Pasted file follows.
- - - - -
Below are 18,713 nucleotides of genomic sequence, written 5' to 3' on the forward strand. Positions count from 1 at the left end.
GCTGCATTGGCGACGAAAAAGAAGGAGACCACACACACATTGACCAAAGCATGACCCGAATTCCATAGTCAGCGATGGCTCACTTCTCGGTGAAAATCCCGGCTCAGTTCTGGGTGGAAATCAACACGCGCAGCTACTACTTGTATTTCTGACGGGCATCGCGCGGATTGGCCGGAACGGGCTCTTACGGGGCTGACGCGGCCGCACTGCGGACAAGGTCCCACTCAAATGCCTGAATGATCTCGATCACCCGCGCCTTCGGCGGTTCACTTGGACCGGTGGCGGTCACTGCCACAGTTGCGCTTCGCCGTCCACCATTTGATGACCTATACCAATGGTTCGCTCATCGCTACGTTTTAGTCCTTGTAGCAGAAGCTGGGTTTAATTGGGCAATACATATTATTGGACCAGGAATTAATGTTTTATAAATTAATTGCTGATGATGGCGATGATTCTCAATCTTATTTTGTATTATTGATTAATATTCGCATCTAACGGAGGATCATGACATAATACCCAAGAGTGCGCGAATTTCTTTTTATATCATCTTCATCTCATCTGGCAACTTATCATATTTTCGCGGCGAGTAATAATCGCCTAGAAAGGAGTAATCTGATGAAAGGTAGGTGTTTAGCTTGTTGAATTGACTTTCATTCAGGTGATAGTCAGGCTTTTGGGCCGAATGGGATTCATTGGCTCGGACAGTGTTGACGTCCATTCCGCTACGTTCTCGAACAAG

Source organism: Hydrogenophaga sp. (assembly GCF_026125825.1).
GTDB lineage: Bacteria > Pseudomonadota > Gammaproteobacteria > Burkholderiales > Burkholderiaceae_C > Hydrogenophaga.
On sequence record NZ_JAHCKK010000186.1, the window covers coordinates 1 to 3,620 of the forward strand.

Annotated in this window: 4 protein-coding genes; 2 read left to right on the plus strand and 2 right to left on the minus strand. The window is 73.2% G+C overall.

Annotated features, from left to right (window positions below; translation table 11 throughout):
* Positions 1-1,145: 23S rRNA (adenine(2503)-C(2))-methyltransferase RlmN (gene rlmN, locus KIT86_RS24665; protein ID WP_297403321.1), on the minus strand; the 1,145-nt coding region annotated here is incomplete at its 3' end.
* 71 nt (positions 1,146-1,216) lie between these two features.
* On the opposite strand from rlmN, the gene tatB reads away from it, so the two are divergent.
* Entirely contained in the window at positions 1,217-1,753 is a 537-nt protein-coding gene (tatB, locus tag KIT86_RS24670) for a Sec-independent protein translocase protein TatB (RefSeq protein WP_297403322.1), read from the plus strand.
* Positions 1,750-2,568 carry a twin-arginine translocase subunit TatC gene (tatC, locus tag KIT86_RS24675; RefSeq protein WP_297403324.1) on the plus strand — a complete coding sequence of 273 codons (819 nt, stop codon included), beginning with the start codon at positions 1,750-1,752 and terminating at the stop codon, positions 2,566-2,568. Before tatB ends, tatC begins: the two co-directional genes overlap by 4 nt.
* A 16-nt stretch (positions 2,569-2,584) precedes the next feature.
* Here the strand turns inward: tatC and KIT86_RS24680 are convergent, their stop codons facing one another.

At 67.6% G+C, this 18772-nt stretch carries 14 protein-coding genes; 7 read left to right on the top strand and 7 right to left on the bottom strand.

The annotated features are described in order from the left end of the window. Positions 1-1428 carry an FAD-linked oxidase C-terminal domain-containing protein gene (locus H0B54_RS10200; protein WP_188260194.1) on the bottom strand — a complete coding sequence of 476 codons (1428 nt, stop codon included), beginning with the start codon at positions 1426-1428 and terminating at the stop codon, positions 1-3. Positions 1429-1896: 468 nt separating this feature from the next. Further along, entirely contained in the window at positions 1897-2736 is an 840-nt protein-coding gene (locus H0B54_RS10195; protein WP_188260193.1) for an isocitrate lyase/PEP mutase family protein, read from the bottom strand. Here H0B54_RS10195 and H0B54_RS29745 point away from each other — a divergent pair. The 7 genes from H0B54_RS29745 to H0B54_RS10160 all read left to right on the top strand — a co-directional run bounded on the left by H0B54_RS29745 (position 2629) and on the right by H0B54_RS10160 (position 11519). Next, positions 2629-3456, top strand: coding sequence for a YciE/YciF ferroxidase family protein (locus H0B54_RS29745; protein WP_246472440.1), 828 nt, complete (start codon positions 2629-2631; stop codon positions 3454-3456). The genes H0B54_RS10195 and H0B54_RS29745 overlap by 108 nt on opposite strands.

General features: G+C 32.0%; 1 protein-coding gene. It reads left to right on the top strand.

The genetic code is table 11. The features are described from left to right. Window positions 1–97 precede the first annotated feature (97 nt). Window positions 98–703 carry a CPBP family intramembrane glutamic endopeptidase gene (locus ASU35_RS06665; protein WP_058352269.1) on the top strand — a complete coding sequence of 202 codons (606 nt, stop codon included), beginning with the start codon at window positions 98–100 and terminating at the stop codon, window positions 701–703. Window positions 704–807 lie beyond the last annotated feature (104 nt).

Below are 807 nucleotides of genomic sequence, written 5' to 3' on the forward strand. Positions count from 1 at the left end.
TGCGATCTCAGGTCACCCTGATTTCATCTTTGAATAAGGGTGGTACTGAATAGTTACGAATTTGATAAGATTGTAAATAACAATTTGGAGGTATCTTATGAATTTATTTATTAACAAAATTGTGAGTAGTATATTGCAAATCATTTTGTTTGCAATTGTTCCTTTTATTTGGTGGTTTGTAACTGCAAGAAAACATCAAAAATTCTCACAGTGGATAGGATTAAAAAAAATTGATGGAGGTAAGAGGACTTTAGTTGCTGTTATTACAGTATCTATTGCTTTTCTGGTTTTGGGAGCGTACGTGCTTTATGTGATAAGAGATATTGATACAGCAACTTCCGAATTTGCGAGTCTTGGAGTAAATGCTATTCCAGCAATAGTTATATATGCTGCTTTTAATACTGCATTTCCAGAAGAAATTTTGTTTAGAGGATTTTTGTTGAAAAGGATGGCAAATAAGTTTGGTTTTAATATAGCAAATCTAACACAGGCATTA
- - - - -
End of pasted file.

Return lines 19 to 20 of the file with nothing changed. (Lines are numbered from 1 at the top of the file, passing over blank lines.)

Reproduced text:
Below are 807 nucleotides of genomic sequence, written 5' to 3' on the forward strand. Positions count from 1 at the left end.
TGCGATCTCAGGTCACCCTGATTTCATCTTTGAATAAGGGTGGTACTGAATAGTTACGAATTTGATAAGATTGTAAATAACAATTTGGAGGTATCTTATGAATTTATTTATTAACAAAATTGTGAGTAGTATATTGCAAATCATTTTGTTTGCAATTGTTCCTTTTATTTGGTGGTTTGTAACTGCAAGAAAACATCAAAAATTCTCACAGTGGATAGGATTAAAAAAAATTGATGGAGGTAAGAGGACTTTAGTTGCTGTTATTACAGTATCTATTGCTTTTCTGGTTTTGGGAGCGTACGTGCTTTATGTGATAAGAGATATTGATACAGCAACTTCCGAATTTGCGAGTCTTGGAGTAAATGCTATTCCAGCAATAGTTATATATGCTGCTTTTAATACTGCATTTCCAGAAGAAATTTTGTTTAGAGGATTTTTGTTGAAAAGGATGGCAAATAAGTTTGGTTTTAATATAGCAAATCTAACACAGGCATTA